Pascal on Truth, Flattery, and the Ego

From the “Pensées,” pp. 348-350, Penguin edition.—

It is no doubt an evil to be full of faults, but it is a still greater evil to be full of them and unwilling to recognize them, since this entails the further evil of deliberate self-delusion.

We do not want others to deceive us; we do not think it right for them to want us to esteem them more than they deserve; we do not think it is right either that we should deceive them and want them to esteem us more than we deserve.

Thus when [others] merely reveal vices and imperfections which we actually possess, it is obvious that they do us no wrong, since they are not responsible for them, but are really doing us good, by helping us to escape from an evil, namely our ignorance of these imperfections. We ought not to be annoyed that they know them and despise us, because it is right that they should know us for what we are and despise us if we are despicable.

These are the feelings which would spring from a heart full of equity and justice.

What then should we say of ours, seeing it quite differently disposed? For is it not true that we hate the truth and those who tell it to us, and we like them to be deceived to our advantage, and want to be esteemed by them as other than we actually are? . . .

This aversion for truth exists in differing degrees, but it may be said that it exists in everyone to some degree, because it is inseparable from (unhealthy or immature) self-love (narcissism). It is this false delicacy which makes those who have to correct others choose so many devious ways and qualifications to avoid giving offense. They must minimize our faults, pretend to excuse them, and combine this with praise and marks of affection and esteem. Even then such medicine still tastes bitter to self-love, which takes as little of it as possible, always with disgust and often with secret resentment against those administering it.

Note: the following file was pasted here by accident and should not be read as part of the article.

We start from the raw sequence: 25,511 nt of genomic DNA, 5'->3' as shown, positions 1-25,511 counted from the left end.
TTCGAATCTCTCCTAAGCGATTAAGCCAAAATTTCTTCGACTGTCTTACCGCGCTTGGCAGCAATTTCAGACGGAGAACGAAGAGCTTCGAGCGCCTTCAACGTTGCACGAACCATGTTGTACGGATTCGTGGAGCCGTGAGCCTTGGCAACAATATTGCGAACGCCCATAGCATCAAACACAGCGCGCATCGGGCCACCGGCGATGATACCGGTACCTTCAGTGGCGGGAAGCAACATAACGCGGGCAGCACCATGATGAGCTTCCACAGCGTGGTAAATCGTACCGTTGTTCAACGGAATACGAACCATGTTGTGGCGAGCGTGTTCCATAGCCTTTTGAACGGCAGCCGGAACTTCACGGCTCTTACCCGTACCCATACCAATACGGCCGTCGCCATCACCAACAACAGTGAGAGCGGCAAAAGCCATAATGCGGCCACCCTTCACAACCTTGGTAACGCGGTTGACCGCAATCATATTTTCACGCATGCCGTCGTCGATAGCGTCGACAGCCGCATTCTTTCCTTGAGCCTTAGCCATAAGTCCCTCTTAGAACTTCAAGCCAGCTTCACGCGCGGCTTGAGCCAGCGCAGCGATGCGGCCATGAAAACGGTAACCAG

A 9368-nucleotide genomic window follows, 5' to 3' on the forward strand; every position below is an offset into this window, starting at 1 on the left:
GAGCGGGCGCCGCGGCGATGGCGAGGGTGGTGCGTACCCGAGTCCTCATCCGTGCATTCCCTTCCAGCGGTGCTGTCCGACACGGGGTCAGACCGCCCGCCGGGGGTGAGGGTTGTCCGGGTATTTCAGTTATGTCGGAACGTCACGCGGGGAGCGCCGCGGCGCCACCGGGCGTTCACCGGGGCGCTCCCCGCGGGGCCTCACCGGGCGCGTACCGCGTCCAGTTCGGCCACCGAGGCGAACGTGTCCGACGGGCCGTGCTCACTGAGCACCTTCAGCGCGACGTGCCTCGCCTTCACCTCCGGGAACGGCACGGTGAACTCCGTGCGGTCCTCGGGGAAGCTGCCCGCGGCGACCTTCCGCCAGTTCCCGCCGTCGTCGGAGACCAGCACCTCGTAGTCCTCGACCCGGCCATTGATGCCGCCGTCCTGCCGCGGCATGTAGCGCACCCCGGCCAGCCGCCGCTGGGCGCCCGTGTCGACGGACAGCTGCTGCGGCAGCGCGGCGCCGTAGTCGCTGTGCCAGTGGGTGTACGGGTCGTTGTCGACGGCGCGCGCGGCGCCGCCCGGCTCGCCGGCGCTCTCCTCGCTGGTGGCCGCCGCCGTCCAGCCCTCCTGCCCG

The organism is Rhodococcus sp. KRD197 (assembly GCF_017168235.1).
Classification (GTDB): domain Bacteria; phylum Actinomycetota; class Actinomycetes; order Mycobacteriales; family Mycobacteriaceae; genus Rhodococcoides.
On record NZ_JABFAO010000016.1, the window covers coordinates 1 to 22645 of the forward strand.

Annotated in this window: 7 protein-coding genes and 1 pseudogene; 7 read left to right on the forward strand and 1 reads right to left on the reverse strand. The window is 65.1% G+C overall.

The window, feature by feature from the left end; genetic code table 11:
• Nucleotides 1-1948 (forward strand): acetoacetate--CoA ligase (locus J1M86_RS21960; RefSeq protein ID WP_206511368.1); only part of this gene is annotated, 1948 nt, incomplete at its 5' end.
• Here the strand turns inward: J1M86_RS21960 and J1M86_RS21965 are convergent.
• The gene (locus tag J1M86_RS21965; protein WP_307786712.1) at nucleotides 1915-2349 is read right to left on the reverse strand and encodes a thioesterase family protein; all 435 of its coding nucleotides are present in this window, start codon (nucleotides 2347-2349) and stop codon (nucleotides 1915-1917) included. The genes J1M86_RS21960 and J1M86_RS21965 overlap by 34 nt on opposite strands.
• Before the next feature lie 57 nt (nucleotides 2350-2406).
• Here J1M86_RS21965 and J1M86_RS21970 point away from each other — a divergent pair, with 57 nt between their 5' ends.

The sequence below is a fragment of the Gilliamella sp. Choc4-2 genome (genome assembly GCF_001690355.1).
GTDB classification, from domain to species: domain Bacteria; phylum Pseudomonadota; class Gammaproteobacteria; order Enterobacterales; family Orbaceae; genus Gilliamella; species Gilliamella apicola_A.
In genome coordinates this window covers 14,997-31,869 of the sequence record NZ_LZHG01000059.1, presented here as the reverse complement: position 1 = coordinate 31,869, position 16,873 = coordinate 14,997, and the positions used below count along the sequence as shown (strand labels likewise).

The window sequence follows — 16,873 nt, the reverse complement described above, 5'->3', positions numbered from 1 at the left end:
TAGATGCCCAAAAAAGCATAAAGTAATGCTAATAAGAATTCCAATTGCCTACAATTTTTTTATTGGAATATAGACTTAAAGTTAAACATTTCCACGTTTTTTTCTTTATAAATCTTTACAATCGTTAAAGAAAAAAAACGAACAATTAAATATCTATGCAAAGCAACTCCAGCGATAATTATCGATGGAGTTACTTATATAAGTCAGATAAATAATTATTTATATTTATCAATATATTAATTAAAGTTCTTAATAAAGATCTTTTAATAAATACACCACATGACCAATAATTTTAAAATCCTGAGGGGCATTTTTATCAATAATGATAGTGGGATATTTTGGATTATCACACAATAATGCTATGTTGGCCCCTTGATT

The result is that anyone who has an interest in winning our affection tends to avoid rendering us a service which he knows to be unwelcome; we are treated as we want to be treated—we hate the truth and so it is kept from us, we desire to be flattered and so we are flattered, we like being deceived and so we are deceived.

This is why each rung of fortune’s ladder which leads us up in the world takes us further from the truth, because people are more wary of offending those whose friendship is most useful and whose enmity is most dangerous. . . . [T]elling the truth is useful to the hearer but harmful to those who tell it. . . .

[The ego] conceives a deadly hatred for the truth which rebukes it and which convinces it of its faults. It would like to do away with this truth, and not being able to destroy it as such, it destroys it, as best it can, in the consciousness of itself and others; that is, it takes every care to hide its faults both from itself and others, and cannot bear to have them pointed out or noticed.

[Thus] human life is nothing but a perpetual illusion; there is nothing but mutual deception and flattery. No one talks about us in our presence as he would in our absence. Human relations are only based on this mutual deception. Few friendships would survive if everyone knew what his friend said about him behind his back, even though he spoke sincerely and dispassionately.

Man is therefore nothing but disguise, falsehood and hypocrisy, both in himself and with regard to others. He does not want to be told the truth. He avoids telling it to others, and all these tendencies, so remote from justice and reason, are naturally rooted in his heart.